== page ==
Gary Goldman, a producer and screenwriter who worked on such films as "Total Recall" and "Big Trouble in Little China," is suing the Walt Disney Company for allegedly stealing his ideas and designs for the company's hit film, "Zootopia."
"Zootopia," the 2016 animated Disney feature, has received near-universal critical acclaim for its visuals, memorable characters, and sophisticated themes. But according to Mr. Goldman, at least some of the credit for the film's success should go to him.
The writer claims he initially pitched the idea of "Zootopia" to Mandeville Films chief executive David Hoberman in 2000, as an animated feature with a live-action component. Then, nine years later, the writer pitched the idea to Disney production executive Brigham Taylor. According to the suit, both pitches were turned down.
Disney's film is "substantially similar" to the "Zootopia" initially pitched by Goldman, the suit states.
"Both works explore whether the societies can live up to utopian ideals and judge and credit others fairly as individuals not as stereotypes, based on conceptions of merit not natural order, and the protagonists are challenged to strike a balance between the utopian and counter-utopian positions, optimism and pessimism, nature and individuality, and self-acceptance and self-improvement," according to the lawsuit.
Goldman also claims that many of his character design drawings, which he says he gave to Disney during pitching, were copied in the designs of the animated film. His lead character, the suit says, would have starred a hyena named Roscoe, not unlike the final film's leading fox, the con artist Nick.
"Both are dog-like predators who appear sly, cynical, and untrustworthy because of their postures, half-lidded eyes, and smirks," the lawsuit said.
The suit also draws a parallel between the rabbit character Judy Hopps and Goldman’s squirrel character, Mimi.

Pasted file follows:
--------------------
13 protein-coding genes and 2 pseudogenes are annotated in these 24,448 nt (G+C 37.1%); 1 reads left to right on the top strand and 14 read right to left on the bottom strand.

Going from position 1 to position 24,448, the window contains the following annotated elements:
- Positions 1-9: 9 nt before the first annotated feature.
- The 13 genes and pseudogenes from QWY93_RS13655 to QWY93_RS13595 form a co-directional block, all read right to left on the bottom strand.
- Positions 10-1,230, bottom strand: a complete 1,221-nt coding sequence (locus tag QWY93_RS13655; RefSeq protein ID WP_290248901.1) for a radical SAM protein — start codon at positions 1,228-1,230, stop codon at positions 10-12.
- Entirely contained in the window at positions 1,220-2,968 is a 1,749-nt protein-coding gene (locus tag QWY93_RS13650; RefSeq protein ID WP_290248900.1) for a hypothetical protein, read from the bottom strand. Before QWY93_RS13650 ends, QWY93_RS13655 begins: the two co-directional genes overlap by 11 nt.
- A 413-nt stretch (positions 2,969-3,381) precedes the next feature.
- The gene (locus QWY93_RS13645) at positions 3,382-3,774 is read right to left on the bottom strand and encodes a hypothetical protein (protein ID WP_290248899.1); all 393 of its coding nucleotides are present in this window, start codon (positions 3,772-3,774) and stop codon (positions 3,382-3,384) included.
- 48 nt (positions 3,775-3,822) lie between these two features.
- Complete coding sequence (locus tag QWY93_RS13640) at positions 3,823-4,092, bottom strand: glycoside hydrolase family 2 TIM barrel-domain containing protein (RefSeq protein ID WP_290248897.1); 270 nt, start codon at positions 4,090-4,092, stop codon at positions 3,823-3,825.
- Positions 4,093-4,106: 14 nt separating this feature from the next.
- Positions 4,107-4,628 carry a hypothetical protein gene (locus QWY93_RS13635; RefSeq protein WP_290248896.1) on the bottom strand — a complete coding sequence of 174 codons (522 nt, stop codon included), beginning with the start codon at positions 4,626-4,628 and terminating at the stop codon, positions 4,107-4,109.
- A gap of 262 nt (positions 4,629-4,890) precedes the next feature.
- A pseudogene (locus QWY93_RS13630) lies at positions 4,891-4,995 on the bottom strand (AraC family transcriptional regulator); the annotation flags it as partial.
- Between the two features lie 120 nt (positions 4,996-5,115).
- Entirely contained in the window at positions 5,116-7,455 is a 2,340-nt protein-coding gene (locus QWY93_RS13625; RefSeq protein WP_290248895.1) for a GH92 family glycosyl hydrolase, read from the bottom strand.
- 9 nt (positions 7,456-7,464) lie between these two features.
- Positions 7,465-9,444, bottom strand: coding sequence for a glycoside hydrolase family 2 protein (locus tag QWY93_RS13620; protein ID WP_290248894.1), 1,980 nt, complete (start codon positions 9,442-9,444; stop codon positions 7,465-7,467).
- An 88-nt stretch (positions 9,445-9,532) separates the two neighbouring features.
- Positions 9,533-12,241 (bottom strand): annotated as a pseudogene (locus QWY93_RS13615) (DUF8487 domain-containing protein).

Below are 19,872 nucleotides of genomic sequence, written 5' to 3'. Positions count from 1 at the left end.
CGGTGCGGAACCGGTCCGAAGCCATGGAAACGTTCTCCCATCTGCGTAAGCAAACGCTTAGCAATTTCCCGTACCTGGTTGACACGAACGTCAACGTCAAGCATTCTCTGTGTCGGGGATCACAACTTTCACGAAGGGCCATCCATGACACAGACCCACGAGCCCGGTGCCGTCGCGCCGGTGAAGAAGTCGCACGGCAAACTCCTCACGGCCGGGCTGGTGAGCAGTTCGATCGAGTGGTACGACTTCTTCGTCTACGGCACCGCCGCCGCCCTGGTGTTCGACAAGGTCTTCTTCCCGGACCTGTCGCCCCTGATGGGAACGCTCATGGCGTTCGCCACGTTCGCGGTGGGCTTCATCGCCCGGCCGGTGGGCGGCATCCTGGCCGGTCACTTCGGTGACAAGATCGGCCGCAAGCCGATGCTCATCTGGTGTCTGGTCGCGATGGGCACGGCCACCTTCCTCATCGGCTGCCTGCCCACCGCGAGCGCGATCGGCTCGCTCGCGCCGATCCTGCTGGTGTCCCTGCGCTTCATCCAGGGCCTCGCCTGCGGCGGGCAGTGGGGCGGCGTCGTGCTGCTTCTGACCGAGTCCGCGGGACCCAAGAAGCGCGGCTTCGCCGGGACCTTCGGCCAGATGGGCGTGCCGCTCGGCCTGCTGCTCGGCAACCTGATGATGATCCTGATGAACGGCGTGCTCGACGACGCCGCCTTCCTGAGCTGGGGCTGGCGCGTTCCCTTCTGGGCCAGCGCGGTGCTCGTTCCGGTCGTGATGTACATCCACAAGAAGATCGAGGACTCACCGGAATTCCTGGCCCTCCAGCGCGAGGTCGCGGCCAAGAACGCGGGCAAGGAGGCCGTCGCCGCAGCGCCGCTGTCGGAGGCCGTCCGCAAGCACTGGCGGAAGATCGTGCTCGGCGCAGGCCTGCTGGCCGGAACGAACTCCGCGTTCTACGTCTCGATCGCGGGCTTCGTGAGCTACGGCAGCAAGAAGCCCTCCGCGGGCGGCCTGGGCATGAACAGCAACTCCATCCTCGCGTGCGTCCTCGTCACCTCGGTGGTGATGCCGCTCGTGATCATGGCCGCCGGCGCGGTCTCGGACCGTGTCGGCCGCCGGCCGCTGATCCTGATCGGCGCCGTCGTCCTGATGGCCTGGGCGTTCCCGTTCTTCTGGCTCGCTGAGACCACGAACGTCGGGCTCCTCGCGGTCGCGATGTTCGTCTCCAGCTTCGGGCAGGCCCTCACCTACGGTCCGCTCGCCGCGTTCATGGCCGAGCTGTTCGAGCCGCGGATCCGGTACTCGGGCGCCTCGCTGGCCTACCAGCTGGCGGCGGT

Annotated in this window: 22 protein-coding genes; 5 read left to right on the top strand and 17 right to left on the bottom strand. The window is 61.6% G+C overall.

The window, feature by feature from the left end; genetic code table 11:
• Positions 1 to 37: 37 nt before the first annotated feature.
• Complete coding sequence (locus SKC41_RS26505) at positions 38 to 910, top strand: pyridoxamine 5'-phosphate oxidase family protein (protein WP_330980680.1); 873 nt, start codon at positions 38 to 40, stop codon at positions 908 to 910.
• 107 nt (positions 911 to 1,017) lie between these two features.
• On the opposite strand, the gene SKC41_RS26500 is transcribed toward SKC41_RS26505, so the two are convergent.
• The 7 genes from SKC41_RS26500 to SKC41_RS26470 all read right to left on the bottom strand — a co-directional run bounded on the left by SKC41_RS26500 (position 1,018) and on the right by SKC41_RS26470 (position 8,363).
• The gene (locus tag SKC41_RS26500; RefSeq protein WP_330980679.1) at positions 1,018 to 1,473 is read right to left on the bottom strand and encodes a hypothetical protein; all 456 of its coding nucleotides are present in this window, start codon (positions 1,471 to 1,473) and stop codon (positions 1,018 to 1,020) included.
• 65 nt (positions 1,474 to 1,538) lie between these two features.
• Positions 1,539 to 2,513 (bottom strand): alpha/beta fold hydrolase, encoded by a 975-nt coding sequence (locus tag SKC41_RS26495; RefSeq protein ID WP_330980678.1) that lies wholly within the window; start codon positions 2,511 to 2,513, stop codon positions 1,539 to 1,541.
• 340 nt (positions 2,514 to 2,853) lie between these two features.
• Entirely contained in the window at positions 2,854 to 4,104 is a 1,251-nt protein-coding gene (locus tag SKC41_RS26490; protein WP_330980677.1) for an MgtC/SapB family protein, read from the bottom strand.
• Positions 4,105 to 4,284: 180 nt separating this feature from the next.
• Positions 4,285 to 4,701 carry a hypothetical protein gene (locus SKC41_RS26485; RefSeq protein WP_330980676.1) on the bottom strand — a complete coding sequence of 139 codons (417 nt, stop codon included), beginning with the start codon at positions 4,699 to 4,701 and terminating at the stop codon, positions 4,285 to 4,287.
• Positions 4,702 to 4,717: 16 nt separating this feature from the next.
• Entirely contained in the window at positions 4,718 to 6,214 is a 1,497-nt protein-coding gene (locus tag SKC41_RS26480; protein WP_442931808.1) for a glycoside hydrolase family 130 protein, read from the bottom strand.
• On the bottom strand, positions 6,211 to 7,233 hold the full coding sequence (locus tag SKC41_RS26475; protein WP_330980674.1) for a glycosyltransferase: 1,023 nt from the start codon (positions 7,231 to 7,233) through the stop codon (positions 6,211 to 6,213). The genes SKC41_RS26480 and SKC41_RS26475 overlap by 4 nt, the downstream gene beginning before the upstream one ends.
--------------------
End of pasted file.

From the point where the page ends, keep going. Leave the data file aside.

These types of lawsuits are not uncommon in Hollywood, with recent examples including suits against films like "Avatar" and "Django Unchained," reports the Los Angeles Times. Most often, judges side with the studio defendants. In 1990, however, a court ruled in favor of writer Art Buchwald, who had claimed that his idea for the Eddie Murphy film "Coming to America" had been stolen by the studio.
But it will be difficult for Goldman to convince a court that his idea was stolen, even if his allegations are true, since there are differences between the material he claimed was his idea and the final Disney product. As Warren Richey reported in 2006 for The Christian Science Monitor about a similar case brought against Dan Brown's "The Da Vinci Code" by author Lewis Perdue:
US District Judge George Daniels ruled that the test is whether an "average lay observer" would find that the works to be substantially similar. Judge Daniels read the books and announced that he found no substantial similarities that would amount to a violation of copyright laws.
"It is a principle fundamental to copyright law that a copyright does not protect an idea, but only the expression of an idea," Judge Daniels wrote in his opinion. What is protected is the precise form in which an author presents the idea, not the idea itself, the judge said.
The judge acknowledged that Perdue's book and Brown's book shared common topics and themes. "All these similarities, however, are unprotectable ideas, historical facts, and general themes that do not represent any original elements of Perdue's work," Daniels wrote.
Goldman's lawsuit is claiming copyright infringement, breach of confidence, and other allegations against Disney.
Disney has strongly denied these claims.
"Mr. Goldman's lawsuit is riddled with patently false allegations," reads a statement from Disney. "It is an unprincipled attempt to lay claim to a successful film he didn't create, and we will vigorously defend against it in court."